"As long as there are history books, Neil Armstrong will be included in them," NASA says
Apollo 11 touched down on the moon on July 20, 1969
"That's one small step for (a) man, one giant leap for mankind," Armstrong famously said
He largely avoided the public spotlight
Neil Armstrong, the American astronaut who made “one giant leap for mankind” when he became the first man to walk on the moon, died Saturday. He was 82.
“We are heartbroken to share the news that Neil Armstrong has passed away following complications resulting from cardiovascular procedures,” Armstrong’s family said in a statement.
Armstrong underwent heart surgery this month.
“While we mourn the loss of a very good man, we also celebrate his remarkable life and hope that it serves as an example to young people around the world to work hard to make their dreams come true, to be willing to explore and push the limits, and to selflessly serve a cause greater than themselves,” his family said.
Armstrong died Saturday in Cincinnati, Ohio, according to a NASA spokesman. The agency’s administrator put the death in perspective.
“As long as there are history books, Neil Armstrong will be included in them,” said Charles Bolden. “As we enter this next era of space exploration, we do so standing on the shoulders of Neil Armstrong. We mourn the passing of a friend, fellow astronaut and true American hero.”
Armstrong took two trips into space. He made his first journey in 1966 as commander of the Gemini 8 mission, which nearly ended in disaster.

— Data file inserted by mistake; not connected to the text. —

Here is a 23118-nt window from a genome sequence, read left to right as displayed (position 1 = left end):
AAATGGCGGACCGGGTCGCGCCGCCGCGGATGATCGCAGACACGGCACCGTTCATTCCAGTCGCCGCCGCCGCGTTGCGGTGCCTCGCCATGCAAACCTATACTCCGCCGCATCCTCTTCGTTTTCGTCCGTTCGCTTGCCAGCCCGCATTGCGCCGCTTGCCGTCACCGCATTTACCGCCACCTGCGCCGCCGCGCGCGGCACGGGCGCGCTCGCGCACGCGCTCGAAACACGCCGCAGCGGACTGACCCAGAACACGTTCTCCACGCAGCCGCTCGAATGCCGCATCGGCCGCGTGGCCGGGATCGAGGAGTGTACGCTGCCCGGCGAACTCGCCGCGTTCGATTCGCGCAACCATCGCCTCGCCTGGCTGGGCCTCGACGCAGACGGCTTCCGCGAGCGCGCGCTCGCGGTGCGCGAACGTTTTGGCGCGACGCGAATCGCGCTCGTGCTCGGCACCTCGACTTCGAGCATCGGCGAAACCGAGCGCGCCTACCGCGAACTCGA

Armstrong kept his cool and brought the spacecraft home safely after a thruster rocket malfunctioned and caused it to spin wildly out of control.
During his next space trip in July 1969, Armstrong and fellow astronauts Buzz Aldrin and Michael Collins blasted off in Apollo 11 on a nearly 250,000-mile journey to the moon that went down in the history books.
It took them four days to reach their destination.
The world watched and waited as the lunar module “Eagle” separated from the command module and began its descent.
Then came the words from Armstrong: “Tranquility Base here, the Eagle has landed.”
About six and a half hours later at 10:56 p.m. ET on July 20, 1969, Armstrong, at age 38, became the first person to set foot on the moon.
He uttered the now-famous phrase: “That’s one small step for (a) man, one giant leap for mankind.”
The quote was originally recorded without the “a,” which was picked up by voice recognition software many years later.
Armstrong was on the moon’s surface for two hours and 32 minutes and Aldrin, who followed him, spent about 15 minutes less than that.
The two astronauts set up an American flag, scooped up moon rocks and set up scientific experiments before returning to the main spacecraft.
All three returned home to a hero’s welcome, and none ever returned to space.
The moon landing was a major victory for the United States, which at the height of the Cold War in 1961 committed itself to landing a man on the moon and returning him safely before the decade was out.
It was also a defining moment for the world. The launch and landing were broadcast on live TV and countless people watched in amazement as Armstrong walked on the moon.
“I remember very clearly being an 8-year-old kid and watching the TV … I remember even as a kid thinking, ‘Wow, the world just changed,’” said astronaut Leroy Chiao. “And then hours later watching Neil Armstrong and Buzz Aldrin take the very first step of any humans on another planetary body. That kind of flipped the switch for me in my head. I said, ‘That’s what I want to do, I want to be an astronaut.’”